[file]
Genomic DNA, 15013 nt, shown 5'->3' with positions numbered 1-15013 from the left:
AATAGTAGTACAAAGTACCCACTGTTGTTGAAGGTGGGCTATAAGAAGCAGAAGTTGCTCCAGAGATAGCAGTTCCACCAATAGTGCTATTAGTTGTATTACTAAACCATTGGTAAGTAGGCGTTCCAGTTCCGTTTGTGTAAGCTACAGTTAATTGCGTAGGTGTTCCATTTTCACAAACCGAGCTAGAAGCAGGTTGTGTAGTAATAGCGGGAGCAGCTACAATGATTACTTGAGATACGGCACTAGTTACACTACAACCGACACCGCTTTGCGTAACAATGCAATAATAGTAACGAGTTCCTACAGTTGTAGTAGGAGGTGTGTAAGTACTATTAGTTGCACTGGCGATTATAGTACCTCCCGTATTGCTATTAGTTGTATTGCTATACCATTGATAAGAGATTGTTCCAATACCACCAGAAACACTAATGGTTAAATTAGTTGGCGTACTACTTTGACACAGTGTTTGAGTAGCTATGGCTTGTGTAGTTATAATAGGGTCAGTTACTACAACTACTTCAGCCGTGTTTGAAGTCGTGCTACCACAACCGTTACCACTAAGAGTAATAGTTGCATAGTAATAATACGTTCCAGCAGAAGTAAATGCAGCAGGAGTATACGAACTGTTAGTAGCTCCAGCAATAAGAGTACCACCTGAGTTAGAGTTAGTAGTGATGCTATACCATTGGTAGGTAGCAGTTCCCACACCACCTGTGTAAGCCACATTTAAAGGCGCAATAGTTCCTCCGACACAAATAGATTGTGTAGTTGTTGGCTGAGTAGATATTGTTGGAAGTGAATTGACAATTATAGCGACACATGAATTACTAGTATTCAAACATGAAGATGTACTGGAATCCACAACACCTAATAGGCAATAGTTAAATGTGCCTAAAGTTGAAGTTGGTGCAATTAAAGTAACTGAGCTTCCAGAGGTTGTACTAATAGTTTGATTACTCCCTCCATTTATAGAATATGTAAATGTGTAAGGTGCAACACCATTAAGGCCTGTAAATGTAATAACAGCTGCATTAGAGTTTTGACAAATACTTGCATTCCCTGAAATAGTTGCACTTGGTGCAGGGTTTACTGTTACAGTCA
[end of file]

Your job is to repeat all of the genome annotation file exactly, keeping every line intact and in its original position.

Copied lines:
Genomic DNA, 15013 nt, shown 5'->3' with positions numbered 1-15013 from the left:
AATAGTAGTACAAAGTACCCACTGTTGTTGAAGGTGGGCTATAAGAAGCAGAAGTTGCTCCAGAGATAGCAGTTCCACCAATAGTGCTATTAGTTGTATTACTAAACCATTGGTAAGTAGGCGTTCCAGTTCCGTTTGTGTAAGCTACAGTTAATTGCGTAGGTGTTCCATTTTCACAAACCGAGCTAGAAGCAGGTTGTGTAGTAATAGCGGGAGCAGCTACAATGATTACTTGAGATACGGCACTAGTTACACTACAACCGACACCGCTTTGCGTAACAATGCAATAATAGTAACGAGTTCCTACAGTTGTAGTAGGAGGTGTGTAAGTACTATTAGTTGCACTGGCGATTATAGTACCTCCCGTATTGCTATTAGTTGTATTGCTATACCATTGATAAGAGATTGTTCCAATACCACCAGAAACACTAATGGTTAAATTAGTTGGCGTACTACTTTGACACAGTGTTTGAGTAGCTATGGCTTGTGTAGTTATAATAGGGTCAGTTACTACAACTACTTCAGCCGTGTTTGAAGTCGTGCTACCACAACCGTTACCACTAAGAGTAATAGTTGCATAGTAATAATACGTTCCAGCAGAAGTAAATGCAGCAGGAGTATACGAACTGTTAGTAGCTCCAGCAATAAGAGTACCACCTGAGTTAGAGTTAGTAGTGATGCTATACCATTGGTAGGTAGCAGTTCCCACACCACCTGTGTAAGCCACATTTAAAGGCGCAATAGTTCCTCCGACACAAATAGATTGTGTAGTTGTTGGCTGAGTAGATATTGTTGGAAGTGAATTGACAATTATAGCGACACATGAATTACTAGTATTCAAACATGAAGATGTACTGGAATCCACAACACCTAATAGGCAATAGTTAAATGTGCCTAAAGTTGAAGTTGGTGCAATTAAAGTAACTGAGCTTCCAGAGGTTGTACTAATAGTTTGATTACTCCCTCCATTTATAGAATATGTAAATGTGTAAGGTGCAACACCATTAAGGCCTGTAAATGTAATAACAGCTGCATTAGAGTTTTGACAAATACTTGCATTCCCTGAAATAGTTGCACTTGGTGCAGGGTTTACTGTTACAGTCA